The following is a discussion that started with a PM on another forum, but the software in that forum baulked at something in my answer, but I was able to save it here, and I have the person’s permission to publish the correspondence. Which in a way is just as well as here it will benefit more people. The rest is the correspondence.
Hi, I’ll try and lace my answers in with your questions.
— Previous Private Message — Sent by :****** Sent : 16 December 2010 at 8:42am Hello, Sorry for bothering you with some trivial questions, but given that you have created the Goldlist method and learnt Russian, I thought you would be the best person to ask. I study Russian (and Arabic) at university, and although this forum is very good for methods on how to teach oneself a language, I find there aren’t that many resources for university students.
Fair comment. There seems to be less and less for University students, but only more taxes for them to be paying later on. I don’t know how Clegg looks at his face in the mirror.
My first question would be about the extent of the vocabulary I should ideally acquire at university. Indeed, I’m now on my year abroad (3rd years), and will shortly start using the Goldlist method, however, I’m a bit lost regarding the amount of vocabulary I should learn to reach a good degree level, and to some extent, fluency.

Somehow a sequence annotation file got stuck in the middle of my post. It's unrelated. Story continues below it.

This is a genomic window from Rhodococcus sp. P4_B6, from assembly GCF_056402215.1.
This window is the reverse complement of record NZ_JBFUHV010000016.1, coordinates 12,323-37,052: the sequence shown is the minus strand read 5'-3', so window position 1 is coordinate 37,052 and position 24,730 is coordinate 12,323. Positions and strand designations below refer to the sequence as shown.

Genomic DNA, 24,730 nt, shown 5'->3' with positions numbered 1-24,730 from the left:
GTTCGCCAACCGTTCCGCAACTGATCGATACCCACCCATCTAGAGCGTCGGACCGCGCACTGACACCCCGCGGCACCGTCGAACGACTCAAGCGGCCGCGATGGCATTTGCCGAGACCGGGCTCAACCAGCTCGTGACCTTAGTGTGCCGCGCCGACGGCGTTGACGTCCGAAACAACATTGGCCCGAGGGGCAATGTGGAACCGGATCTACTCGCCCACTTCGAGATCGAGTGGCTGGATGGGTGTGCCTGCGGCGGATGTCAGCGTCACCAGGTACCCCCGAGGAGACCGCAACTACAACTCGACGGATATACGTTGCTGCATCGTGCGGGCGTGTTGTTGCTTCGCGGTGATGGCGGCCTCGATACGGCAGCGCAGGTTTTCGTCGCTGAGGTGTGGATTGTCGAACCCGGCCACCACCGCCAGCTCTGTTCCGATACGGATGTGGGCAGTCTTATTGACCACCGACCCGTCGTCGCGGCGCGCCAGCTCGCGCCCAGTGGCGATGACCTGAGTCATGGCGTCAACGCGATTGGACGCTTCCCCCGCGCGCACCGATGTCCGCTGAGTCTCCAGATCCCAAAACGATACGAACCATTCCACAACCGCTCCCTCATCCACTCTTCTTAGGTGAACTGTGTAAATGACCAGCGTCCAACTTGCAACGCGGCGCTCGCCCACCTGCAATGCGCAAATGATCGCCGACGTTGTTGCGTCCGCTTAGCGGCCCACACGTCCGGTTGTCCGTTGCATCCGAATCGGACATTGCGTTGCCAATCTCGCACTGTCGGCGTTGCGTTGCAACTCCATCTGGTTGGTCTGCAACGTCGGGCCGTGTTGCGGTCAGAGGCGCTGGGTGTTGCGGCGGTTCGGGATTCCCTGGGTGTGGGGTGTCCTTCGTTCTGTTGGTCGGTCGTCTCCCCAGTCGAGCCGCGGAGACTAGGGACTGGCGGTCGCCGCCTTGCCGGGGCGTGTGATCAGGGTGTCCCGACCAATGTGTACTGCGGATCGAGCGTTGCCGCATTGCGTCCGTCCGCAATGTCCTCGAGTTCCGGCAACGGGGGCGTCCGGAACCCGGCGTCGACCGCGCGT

I think that if you have 15,000 words in a language, that is worthy of a degree and will give you a very good base to live and work in most languages. With good technique at exams, you’d get by on less, but I imagine getting by isn’t your thing. Good, it isn’t mine either. What I do is done thoroughly and this method suits that approach.
My second question regards Russian grammar, I would like to know if you had any tips on how to nail the verbs of motion and aspect, possibly using the Goldlist method? I still have troubles with them, and although I have done a large amount of work on them, they still won’t stick to my mind, and it frustrates me.